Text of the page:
News Brief

Nakhane Touré Is Scared For His Life After Online Death Threats

The actor had to cancel a film shoot in the Eastern Cape because he feared for his life.

South African singer and actor Nakhane Touré cancelled a film shoot in the Eastern Cape last week, City Press reports.


Touré fears for his life after receiving multiple death threats online, especially on Facebook, for starring in The Wound, a movie that, according to some Xhosa men, disrespects the sacred initiation custom.

Touré told the paper that he can’t go to the Eastern Cape and Cape Town, where there is a high Xhosa population, and a lot of the threats have been coming from.

The singer, however says he doesn’t regret being part of the movie, as he feels it doesn’t reveal any initiation secrets, and most of the people who are angry have only seen the movie’s trailer.

He also commented on the double standards of the people who are attacking him online. “These men are nowhere to be seen when Xhosa initiates are sexually assaulted during initiation,” he was quoted as saying by City Press. “Instead, they hide behind their secrecy. Where is your anger when women are raped and murdered?”

Read Touré's full interview with City Press here.

 

News Brief

Nakhane Shines In His Fearless Music Video for 'New Brighton'

The South African songbird tapped Nigerian-British filmmaker Iggy LDN to direct the richly-hued visual.

Nakhane comes correct with not only his music, but with his accompanied music videos—and his latest for "New Brighton" does not disappoint.

Keep reading...
News Brief

Listen to the ‘Inxeba’ Soundtrack

The album features music inspired by the movie 'Inxeba (The Wound).'

João Orecchia, one third of the South African band Motèl Mari, made music inspired by the South African movie, Inxeba (The Wound), some of which made it to the film. The soundtrack is now available, and it features remixes by RMBO (BLK JKS, Motèl Mari), Motèl Mari and Magnifera. It features the vocalists Rouge and Naty Kaly.

Keep reading...
popular
Photo courtesy of CSA Global.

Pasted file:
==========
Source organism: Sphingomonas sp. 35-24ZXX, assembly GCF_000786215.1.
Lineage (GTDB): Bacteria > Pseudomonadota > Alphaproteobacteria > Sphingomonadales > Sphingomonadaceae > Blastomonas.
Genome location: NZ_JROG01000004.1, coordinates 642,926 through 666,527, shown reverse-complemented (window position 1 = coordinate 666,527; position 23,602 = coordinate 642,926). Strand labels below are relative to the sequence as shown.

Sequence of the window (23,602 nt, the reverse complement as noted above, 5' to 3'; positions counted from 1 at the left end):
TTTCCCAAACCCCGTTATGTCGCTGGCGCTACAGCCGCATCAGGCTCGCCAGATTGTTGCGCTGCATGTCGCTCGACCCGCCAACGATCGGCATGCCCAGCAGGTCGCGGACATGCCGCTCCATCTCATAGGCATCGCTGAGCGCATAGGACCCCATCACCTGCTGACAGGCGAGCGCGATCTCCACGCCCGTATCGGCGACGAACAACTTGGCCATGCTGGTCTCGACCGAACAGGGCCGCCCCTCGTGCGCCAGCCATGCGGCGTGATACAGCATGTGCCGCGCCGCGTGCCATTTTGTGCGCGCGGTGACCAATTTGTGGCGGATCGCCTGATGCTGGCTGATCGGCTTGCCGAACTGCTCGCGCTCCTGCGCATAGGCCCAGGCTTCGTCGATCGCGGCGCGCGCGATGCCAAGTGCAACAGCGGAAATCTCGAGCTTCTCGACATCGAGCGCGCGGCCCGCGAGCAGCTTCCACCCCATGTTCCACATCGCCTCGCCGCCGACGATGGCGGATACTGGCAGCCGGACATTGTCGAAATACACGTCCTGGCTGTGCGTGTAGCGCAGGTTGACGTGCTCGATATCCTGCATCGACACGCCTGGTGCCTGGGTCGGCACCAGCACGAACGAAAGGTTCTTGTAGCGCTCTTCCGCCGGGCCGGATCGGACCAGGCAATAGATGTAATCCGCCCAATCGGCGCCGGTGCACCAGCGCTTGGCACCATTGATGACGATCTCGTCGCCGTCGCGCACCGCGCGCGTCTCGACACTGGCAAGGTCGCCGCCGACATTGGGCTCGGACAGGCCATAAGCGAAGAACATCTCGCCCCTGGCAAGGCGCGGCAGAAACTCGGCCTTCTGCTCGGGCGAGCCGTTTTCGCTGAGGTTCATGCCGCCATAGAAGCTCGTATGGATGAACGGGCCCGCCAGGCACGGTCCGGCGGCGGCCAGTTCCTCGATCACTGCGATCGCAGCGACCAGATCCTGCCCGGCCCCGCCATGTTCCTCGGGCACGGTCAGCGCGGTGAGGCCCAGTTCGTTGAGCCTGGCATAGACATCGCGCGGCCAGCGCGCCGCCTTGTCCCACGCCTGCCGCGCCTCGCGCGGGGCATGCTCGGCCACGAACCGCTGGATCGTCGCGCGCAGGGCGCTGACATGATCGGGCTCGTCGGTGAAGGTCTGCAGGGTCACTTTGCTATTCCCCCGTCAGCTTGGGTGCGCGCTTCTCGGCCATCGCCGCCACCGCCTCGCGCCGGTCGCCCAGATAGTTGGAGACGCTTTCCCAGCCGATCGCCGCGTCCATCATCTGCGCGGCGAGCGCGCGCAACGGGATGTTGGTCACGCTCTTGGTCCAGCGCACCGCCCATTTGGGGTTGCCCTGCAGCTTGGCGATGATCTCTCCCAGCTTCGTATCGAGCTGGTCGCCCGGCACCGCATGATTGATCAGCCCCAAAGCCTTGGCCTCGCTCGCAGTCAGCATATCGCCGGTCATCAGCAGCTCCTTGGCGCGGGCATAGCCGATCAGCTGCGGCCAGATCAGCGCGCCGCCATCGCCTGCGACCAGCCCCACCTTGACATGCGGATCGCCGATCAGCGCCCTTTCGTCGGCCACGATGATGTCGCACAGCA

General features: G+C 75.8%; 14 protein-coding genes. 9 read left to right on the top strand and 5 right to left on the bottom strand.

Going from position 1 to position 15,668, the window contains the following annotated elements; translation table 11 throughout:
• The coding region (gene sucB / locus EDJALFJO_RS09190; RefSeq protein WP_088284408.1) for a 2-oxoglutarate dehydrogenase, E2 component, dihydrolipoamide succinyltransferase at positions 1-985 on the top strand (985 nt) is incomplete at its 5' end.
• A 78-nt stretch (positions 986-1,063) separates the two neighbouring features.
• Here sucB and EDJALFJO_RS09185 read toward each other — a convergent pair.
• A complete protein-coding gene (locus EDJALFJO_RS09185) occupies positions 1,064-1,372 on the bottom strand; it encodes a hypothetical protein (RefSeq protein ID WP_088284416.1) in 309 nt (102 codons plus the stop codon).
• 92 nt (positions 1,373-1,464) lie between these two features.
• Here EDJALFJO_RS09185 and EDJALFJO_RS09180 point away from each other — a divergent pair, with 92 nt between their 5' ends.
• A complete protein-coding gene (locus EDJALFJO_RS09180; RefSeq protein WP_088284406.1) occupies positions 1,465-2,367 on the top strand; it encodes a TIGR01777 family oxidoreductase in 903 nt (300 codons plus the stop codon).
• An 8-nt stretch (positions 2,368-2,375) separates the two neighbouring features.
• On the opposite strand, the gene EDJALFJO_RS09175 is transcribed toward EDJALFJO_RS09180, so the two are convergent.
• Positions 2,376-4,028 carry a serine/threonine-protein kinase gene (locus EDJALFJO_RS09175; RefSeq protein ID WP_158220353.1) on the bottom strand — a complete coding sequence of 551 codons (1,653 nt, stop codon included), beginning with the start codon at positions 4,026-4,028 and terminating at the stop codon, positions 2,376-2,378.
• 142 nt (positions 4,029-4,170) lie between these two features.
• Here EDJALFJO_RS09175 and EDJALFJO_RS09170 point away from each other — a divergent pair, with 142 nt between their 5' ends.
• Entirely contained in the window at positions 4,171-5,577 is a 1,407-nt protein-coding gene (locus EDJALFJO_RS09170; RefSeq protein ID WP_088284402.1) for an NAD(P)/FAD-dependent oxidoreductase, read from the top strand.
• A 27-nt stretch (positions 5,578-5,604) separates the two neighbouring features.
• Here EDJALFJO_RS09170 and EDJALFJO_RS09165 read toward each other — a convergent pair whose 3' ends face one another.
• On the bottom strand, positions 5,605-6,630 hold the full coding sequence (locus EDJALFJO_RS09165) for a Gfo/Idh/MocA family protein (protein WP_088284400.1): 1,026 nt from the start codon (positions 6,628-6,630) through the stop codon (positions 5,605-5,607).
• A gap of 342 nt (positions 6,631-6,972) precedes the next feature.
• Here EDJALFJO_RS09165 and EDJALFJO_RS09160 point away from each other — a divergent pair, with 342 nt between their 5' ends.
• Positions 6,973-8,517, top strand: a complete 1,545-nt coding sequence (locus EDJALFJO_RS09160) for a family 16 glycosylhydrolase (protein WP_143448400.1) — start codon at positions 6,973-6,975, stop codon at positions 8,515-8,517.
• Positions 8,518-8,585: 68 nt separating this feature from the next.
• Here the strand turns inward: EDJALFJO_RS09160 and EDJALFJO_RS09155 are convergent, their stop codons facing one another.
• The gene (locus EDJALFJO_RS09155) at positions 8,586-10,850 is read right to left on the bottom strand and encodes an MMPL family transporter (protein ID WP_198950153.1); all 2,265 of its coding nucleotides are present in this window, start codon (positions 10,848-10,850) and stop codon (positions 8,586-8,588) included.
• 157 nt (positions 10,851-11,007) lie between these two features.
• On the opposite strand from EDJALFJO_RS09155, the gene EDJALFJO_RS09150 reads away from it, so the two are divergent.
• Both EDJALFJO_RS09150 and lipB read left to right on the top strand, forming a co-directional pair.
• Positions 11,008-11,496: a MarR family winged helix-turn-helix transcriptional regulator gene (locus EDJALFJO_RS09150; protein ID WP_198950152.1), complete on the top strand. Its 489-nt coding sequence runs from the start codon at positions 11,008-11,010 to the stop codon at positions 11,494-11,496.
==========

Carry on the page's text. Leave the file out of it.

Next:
In Conversation with Congolese NBA Player Emmanuel Mudiay: 'I want more African players in the NBA.'

The Utah Jazz player talks about being African in the NBA, supporting basketball in the DRC and how 'everybody knows about Burna Boy'.

Inspired by his basketball-playing older brothers, by second grade, Emmanuel Mudiay already knew that he wanted to play in the American National Basketball Association. Then in 2001 his family, fleeing the war in Democratic Republic of Congo, sought asylum in the United States.

In America, Mudiay saw basketball as a way for him to improve his situation. After impressive high school and college careers, he moved to China to play pro ball. Picked 7th overall in the 2015 NBA draft, the now 23-year-old guard has made a name for himself this season coming off the bench for the Utah Jazz.

Mudiay attests to the sport having changed not only his life but that of his siblings. Basketball gave them all a chance at a good education and the opportunity to dream without conditions. Now he wants to see other talented African players make it too.

We caught up with him to talk about his experience as an African player in the NBA, his hopes for basketball on the African continent and who he and his teammates jam out to in their locker rooms.

This interview has been edited for length and clarity.

Keep reading...
popular

University lecturer and activist Doctor Stella Nyanzi (L) reacts in court as she attends a trial to face charges for cyber-harassment and offensives communication, in Kampala, on April 10, 2017. (Photo by GAEL GRILHOT/AFP via Getty Images)

Jailed Ugandan Activist, Stella Nyanzi, Wins PEN Prize for Freedom of Expression

The outspoken activist, who is currently serving a prison sentence for a poem she wrote about the president's mother's vagina, won for her resistance "in front of a regime that is trying to suppress her."

Stella Nyanzi, the Ugandan academic, activist, and vocal critic of President Yoweri Museveni has been awarded the 2020 Oxfam Novib/PEN International award for freedom of expression, given to writers who "continue to work for freedom of expression in the face of persecution."

Nyanzi is currently serving a 15 month sentence for "cyber harassment" after she published a poem in which she wrote that she wished "the acidic pus flooding Esiteri's (the president's mother) vaginal canal had burn up your unborn fetus. Burn you up as badly as you have corroded all morality and professionalism out of our public institutions in Uganda."

According to the director of PEN International, Carles Torner, her unfiltered outspokenness around the issues facing her country is what earned her the award. "For her, writing is a permanent form of resistance in front of a regime that is trying to suppress her," said Torner at the award ceremony.

Keep reading...

get okayafrica in your inbox

news.